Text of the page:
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For a comprehensive food database containing information on the sugar content of food along with additional nutritional facts see the USDA website

Sugar, Fructose and Weight Gain

Fructose is a carbohydrate typically found in fruit sugars, table sugar, lollies and soft drinks. Glucose is found in complex carbohydrates which are located in grains, most vegetables and legumes. Fructose is metabolised differently to that of Glucose. Fructose when ingested enters the liver were it can be converted to Glucose or into Triglycerides. Triglycerides contain three free fatty acid molecules and are essential a transportation device for fats. Triglyceride levels have been shown to increase on high fructose diets (1,2,3,4). This increase in triglyceride levels indicate higher circulating levels of fats which is a sign that either fat synthesis (production) has increased or fat uptake has decreased.  Fructose fails to stimulate insulin production and insulin is the key hormone regulating fat uptake by fat cells. This may sound great that fructose or sugar prevents fat uptake by cells, but this can lead to increased blood triglyceride which leads to insulin resistance and Type 2 diabetes. Studies show increased abdominal fat distribution on high fructose diets (1). Abdominal adiposity has been linked with insulin resistance and the likelihood of developing both Diabetes and Heart Disease.

Risks of high Sugar intake

Fructose consumption fails to produce rises in the hormones insulin and leptin both of which may be involved in appetite regulation (2,4). Research on whether high sugar or fructose intake result results in increased energy intake is unclear.

Animal studies show links between fructose intake and obesity (5)  Human data is less clear due to differences in human and animal metabolism. Humans also tend not eat fructose at the levels seen in animal studies. A study examining sugared beverage intake in children showed a small correlation with sugar intake and weight gain (6). A study using middle aged women found no relationship between habitual sugar intake in the form of drinks but a relationship was found between weight gain in those who had increased their consumption of sugared drinks from the previous year (7). Sugar though is found in many foods other than soft drinks, and monitoring the entire food intake for sugar consumption would be required to further access the result.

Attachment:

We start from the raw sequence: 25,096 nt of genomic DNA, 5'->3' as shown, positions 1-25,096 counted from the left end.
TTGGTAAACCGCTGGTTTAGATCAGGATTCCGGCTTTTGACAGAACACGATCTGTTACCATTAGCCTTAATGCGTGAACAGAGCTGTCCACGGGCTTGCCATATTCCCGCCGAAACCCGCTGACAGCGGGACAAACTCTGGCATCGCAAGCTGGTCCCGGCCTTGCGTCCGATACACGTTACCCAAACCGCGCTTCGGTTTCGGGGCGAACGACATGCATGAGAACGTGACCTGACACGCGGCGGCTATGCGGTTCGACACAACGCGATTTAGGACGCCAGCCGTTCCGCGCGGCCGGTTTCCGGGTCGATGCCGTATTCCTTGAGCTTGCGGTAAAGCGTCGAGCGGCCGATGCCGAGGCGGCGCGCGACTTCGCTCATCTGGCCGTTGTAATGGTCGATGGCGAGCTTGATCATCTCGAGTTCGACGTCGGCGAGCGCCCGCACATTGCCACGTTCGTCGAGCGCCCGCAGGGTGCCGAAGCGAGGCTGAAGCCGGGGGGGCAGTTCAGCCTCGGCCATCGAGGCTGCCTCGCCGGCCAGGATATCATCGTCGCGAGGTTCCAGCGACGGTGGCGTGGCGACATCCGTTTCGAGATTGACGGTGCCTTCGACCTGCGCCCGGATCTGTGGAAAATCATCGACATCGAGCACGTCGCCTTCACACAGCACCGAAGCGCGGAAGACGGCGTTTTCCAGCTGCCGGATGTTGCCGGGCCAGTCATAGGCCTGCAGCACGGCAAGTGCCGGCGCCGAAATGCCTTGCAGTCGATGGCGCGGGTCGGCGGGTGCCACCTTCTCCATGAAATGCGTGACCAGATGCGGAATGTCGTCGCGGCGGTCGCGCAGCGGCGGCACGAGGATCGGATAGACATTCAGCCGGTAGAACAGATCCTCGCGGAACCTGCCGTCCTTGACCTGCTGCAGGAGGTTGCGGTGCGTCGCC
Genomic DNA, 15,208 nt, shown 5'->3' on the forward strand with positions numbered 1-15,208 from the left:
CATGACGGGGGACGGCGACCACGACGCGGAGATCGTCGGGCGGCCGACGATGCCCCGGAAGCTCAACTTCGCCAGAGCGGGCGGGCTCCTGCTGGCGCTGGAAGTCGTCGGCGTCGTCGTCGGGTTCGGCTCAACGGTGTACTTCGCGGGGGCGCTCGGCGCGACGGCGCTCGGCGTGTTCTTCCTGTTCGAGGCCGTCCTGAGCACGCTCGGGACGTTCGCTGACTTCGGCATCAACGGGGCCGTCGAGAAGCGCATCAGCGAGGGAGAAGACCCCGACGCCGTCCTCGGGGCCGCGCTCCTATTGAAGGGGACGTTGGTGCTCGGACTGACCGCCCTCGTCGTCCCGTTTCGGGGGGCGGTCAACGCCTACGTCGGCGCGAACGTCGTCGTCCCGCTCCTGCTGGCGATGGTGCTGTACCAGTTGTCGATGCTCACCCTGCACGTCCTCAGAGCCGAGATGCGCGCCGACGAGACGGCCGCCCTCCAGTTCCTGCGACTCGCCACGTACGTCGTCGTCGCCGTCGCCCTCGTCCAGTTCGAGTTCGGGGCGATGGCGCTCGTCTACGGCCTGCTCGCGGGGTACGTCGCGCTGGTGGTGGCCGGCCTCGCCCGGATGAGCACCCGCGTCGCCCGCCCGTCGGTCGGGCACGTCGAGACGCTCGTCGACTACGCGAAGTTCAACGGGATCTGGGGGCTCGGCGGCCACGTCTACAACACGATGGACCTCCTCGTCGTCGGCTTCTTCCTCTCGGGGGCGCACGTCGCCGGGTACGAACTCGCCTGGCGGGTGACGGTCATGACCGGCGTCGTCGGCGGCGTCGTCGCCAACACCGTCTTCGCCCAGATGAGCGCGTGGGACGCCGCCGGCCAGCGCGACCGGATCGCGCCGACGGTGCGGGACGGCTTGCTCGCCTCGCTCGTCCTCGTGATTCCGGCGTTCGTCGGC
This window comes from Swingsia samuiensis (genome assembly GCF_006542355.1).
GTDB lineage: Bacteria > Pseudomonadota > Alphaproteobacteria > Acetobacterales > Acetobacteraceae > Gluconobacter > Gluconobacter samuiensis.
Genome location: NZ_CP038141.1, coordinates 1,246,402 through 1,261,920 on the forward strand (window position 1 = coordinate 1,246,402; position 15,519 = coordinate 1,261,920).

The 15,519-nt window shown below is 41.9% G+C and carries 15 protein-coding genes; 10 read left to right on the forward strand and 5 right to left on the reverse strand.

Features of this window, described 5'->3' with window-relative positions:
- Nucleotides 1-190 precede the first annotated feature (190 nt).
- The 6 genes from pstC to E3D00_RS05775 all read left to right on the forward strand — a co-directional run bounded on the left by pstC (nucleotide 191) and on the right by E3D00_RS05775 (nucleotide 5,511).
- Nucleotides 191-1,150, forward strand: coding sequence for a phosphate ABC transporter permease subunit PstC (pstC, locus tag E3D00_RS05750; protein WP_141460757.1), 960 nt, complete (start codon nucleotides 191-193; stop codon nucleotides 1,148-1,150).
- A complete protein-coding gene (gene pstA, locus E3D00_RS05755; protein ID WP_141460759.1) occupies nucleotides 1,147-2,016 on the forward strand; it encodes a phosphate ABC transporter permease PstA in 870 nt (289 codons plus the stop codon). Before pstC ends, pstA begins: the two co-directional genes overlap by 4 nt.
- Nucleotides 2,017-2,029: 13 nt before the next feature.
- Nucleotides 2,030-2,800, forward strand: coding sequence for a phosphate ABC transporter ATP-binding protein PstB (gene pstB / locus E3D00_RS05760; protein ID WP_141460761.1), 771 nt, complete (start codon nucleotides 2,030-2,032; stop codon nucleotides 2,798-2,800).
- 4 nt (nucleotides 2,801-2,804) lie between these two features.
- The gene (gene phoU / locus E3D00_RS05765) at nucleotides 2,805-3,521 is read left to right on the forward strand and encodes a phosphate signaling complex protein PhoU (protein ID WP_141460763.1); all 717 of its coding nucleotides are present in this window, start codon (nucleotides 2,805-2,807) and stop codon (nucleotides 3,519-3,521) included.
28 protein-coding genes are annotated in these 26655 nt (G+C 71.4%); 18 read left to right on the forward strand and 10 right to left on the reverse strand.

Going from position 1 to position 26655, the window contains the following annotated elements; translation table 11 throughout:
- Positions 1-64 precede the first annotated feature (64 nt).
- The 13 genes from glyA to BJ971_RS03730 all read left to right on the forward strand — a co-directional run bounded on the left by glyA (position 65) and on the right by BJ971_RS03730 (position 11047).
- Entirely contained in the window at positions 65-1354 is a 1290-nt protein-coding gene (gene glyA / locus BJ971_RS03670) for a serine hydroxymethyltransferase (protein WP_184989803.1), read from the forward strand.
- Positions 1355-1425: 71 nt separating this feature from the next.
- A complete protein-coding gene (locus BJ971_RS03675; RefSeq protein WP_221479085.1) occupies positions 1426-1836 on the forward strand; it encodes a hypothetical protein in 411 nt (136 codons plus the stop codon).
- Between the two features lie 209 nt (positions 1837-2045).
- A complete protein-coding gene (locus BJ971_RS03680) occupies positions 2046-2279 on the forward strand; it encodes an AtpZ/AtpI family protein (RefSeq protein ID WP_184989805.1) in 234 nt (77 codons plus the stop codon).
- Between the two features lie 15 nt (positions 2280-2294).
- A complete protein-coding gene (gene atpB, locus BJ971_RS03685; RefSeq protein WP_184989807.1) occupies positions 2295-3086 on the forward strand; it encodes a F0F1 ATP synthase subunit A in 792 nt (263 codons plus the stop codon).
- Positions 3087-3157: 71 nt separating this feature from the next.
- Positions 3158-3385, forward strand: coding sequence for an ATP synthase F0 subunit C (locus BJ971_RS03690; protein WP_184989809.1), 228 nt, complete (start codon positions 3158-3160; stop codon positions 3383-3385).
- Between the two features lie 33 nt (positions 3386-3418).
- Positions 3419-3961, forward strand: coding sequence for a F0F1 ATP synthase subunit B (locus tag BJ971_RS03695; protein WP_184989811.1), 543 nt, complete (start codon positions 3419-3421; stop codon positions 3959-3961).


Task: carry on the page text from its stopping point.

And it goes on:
A study where by a diet high in simple sugar was compared to one of high complex carbohydrates showed weight loss in the complex carbohydrate group compared to the simple group (8)

  • limit fruit intakes to 2-4 serves per day
  • Have no more then one serving of sweets or a treat per day
  • Choose foods containing No Added Sugar
  • Ensure Sugar doesn't appear on the ingredients list before the main ingredients of the product. For example when choosing muesli, Ingredients: Oats, Sugar, Barley, Bran, mixed fruit.... would indicate there is more sugar then barley, bran and mixed fruit
  • Attempt to keep individual sugar intake per meal to below 15 grams. This would be one serving of fruit or 250 mls of a sweetened drink.
  • Keep sugary foods to one per meal, ie if sweetened drinks are being consumed avoid lollies, chocolates or dessert. Similary if having dessert avoid cooking with added sugars for the rest of that meal
  • -Watch for bad guys disguised as good guys. Cereals, muesli and health bars, protein or nutrition powders, and sports drinks all use health marketing to promote their product. This doesn't mean the product is healthy. Quite often cereals contain large amounts of sugars, look for lower sugar options containing less then 15 grams of sugar per 100 grams

  1. Stanhope, Kimber L., et al. "Consuming fructose-sweetened, not glucose-sweetened, beverages increases visceral adiposity and lipids and decreases insulin sensitivity in overweight/obese humans." The Journal of clinical investigation 119.5 (2009): 1322.
  2. Teff, Karen L., et al. "Dietary fructose reduces circulating insulin and leptin, attenuates postprandial suppression of ghrelin, and increases triglycerides in women." Journal of Clinical Endocrinology & Metabolism 89.6 (2004): 2963-2972.
  3. Lê, Kim-Anne, et al. "Fructose overconsumption causes dyslipidemia and ectopic lipid deposition in healthy subjects with and without a family history of type 2 diabetes." The American journal of clinical nutrition 89.6 (2009): 1760-1765.
  4. Teff, Karen L., et al. "Endocrine and metabolic effects of consuming fructose-and glucose-sweetened beverages with meals in obese men and women: influence of insulin resistance on plasma triglyceride responses." Journal of Clinical Endocrinology & Metabolism 94.5 (2009): 1562-1569.
  5. Bocarsly, Miriam E., et al. "High-fructose corn syrup causes characteristics of obesity in rats: Increased body weight, body fat and triglyceride levels." Pharmacology Biochemistry and Behavior 97.1 (2010): 101-106.
  6. Ludwig, David S., Karen E. Peterson, and Steven L. Gortmaker. "Relation between consumption of sugar-sweetened drinks and childhood obesity: a prospective, observational analysis." The Lancet 357.9255 (2001): 505-508.
  7. Schulze, Matthias B., et al. "Sugar-sweetened beverages, weight gain, and incidence of type 2 diabetes in young and middle-aged women." JAMA: the journal of the American Medical Association 292.8 (2004): 927-934.
  8. Poppitt, Sally D., et al. "Long-term effects of ad libitum low-fat, high-carbohydrate diets on body weight and serum lipids in overweight subjects with metabolic syndrome." The American journal of clinical nutrition 75.1 (2002): 11-20.

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